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US: Nasdaq falls on weak day for stocks amid Covid-19 closures
[NEW YORK] A rally on Wall Street fizzled on Monday following more signs of coronavirus troubles in the United States after European equities were boosted by progress towards a vaccine.
The tech-rich Nasdaq Composite Index, which has surged to repeat records in recent weeks, tumbled 2.1 per cent following the announcement California was imposing fresh restrictions to address the coronavirus.
"We're moving back into a modification mode of our original 'stay-at-home' order," California Governor Gavin Newsom said as he ordered all indoor restaurants, bars and movie theaters to close again.
Bourses in Europe won more than one percent and the Dow had initially piled on more than 500 points following an announcement from Pfizer and BioNTech announcing that two of four vaccine candidates for the coronavirus received "Fast Track" designation from the US Food and Drug Administration.
But US equities turned sharply lower in the final two hours of trading.
California's move comes on the heels of other restrictions imposed in Texas, Arizona and other major states that are also contending with big jumps in Covid-19 cases.
Briefing.com analyst Patrick O'Hare also attributed the Wall Street retreat to the massive increase in the US deficit due to the waves of emergency spending to blunt the impact of the pandemic, which came in at US$864 billion in June compared with US$8 billion in the year-ago period.
That figure was "sobering" and weighed on the market that many had viewed as overbought, he said.
"It was a market that was ripe for a pullback," said Mr O'Hare, who added that investors are also cautious ahead of earnings releases from JPMorgan Chase and other large banks in the coming days.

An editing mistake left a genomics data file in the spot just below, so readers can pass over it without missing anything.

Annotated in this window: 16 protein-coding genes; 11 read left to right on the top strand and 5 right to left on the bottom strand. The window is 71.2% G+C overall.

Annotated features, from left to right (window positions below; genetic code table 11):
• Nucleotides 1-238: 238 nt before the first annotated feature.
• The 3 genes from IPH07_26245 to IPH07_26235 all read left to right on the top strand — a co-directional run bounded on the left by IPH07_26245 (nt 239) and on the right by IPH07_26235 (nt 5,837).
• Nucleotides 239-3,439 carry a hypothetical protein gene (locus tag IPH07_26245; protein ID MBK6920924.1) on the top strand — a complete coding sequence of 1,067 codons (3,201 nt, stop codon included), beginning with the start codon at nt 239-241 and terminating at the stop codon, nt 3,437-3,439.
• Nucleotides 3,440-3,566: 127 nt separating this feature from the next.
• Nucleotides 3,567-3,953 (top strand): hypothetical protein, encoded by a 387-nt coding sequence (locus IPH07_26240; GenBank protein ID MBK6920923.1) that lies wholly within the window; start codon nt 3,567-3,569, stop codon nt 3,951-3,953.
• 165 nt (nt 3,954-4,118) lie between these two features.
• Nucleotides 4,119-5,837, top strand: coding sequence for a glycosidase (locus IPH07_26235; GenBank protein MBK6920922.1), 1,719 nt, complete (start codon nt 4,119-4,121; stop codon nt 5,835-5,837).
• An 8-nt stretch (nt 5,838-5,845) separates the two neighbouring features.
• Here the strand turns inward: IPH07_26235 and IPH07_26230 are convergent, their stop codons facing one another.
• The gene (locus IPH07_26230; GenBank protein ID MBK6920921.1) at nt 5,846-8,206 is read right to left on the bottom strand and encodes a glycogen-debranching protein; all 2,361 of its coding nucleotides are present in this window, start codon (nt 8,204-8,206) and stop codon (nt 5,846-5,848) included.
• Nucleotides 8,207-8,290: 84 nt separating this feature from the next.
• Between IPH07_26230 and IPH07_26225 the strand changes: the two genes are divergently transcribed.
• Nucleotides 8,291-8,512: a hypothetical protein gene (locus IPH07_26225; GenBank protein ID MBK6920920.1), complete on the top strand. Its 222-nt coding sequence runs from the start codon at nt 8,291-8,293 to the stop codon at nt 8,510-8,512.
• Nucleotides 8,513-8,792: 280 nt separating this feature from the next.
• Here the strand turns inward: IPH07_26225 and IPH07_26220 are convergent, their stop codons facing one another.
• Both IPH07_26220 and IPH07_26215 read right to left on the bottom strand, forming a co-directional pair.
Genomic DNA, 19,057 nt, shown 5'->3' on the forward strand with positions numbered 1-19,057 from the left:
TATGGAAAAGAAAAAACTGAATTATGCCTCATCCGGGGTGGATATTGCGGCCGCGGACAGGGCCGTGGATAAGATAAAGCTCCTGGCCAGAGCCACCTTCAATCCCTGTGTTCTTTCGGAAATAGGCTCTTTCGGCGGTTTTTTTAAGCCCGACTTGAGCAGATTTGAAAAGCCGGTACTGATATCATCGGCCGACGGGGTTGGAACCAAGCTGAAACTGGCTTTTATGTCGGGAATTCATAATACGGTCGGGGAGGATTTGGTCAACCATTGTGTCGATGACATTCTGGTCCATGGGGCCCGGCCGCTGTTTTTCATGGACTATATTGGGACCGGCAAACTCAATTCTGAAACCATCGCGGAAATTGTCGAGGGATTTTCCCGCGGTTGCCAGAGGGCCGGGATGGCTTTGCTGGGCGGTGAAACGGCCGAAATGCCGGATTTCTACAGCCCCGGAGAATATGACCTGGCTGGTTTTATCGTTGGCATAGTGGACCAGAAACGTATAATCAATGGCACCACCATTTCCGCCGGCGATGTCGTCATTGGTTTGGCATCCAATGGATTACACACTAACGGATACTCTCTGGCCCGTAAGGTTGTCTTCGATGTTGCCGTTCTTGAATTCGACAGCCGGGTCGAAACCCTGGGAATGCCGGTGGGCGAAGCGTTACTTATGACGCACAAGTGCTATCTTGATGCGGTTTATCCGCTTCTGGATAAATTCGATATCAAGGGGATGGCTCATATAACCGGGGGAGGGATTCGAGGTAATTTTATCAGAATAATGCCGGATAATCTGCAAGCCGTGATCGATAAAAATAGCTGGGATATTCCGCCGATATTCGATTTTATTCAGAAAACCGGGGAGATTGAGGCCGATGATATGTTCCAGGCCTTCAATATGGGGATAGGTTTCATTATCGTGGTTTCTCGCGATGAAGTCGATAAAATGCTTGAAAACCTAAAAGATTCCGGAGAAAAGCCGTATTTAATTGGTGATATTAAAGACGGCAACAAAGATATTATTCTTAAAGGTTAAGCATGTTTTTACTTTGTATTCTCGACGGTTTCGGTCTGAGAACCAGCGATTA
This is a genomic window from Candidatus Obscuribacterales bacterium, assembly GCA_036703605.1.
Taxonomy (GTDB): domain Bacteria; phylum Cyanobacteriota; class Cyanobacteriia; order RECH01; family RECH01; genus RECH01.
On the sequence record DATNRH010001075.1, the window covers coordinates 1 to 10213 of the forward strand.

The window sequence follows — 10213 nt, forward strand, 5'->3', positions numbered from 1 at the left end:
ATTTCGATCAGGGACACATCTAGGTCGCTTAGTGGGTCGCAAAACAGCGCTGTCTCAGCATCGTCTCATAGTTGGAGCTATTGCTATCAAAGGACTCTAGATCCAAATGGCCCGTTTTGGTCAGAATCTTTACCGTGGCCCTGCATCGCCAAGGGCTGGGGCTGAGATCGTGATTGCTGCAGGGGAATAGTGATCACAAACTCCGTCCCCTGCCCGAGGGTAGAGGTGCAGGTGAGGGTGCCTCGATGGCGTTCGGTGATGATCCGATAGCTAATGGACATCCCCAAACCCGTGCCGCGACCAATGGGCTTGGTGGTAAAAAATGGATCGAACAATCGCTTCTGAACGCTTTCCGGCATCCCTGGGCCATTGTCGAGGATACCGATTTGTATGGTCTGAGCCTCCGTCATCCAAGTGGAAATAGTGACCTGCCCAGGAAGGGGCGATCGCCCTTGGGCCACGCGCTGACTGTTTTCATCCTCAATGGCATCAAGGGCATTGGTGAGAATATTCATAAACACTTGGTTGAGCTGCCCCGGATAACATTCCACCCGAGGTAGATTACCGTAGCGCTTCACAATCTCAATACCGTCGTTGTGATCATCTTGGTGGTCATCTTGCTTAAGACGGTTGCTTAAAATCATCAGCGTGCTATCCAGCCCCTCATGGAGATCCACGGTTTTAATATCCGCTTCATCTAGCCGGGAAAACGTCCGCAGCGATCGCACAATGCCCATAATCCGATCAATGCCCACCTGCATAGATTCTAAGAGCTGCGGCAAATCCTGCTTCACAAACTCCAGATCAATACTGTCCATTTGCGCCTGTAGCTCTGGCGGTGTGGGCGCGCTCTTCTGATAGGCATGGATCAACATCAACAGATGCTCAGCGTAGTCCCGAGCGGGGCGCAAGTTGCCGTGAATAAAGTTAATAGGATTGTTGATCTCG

Mr O'Hare also cited comments from US Secretary of State Mike Pompeo objecting to Beijing's claims in the South China Sea, another ratcheting up of tensions between Washington and Beijing.
In other markets, oil prices fell on festering fears over demand-destroying coronavirus, and before this week's expanded Opec+ technical gathering of key crude producers who are expected to roll back production cuts as demand starts to climb.
In Paris, Ubisoft shares dived after the gaming company revealed over the weekend that its second most powerful executive was among the senior staff to have left the firm as it pursues an internal investigation into sexual harassment allegations.
Last month the French company, one of the world's largest video game publishers whose portfolio includes Assassin's Creed and Far Cry, launched a probe after allegations of sexual misconduct were shared online.
Serge Hascoet, chief creative officer and the company's second-in-command, has now resigned along with human resources director Cecile Cornet, Ubisoft said.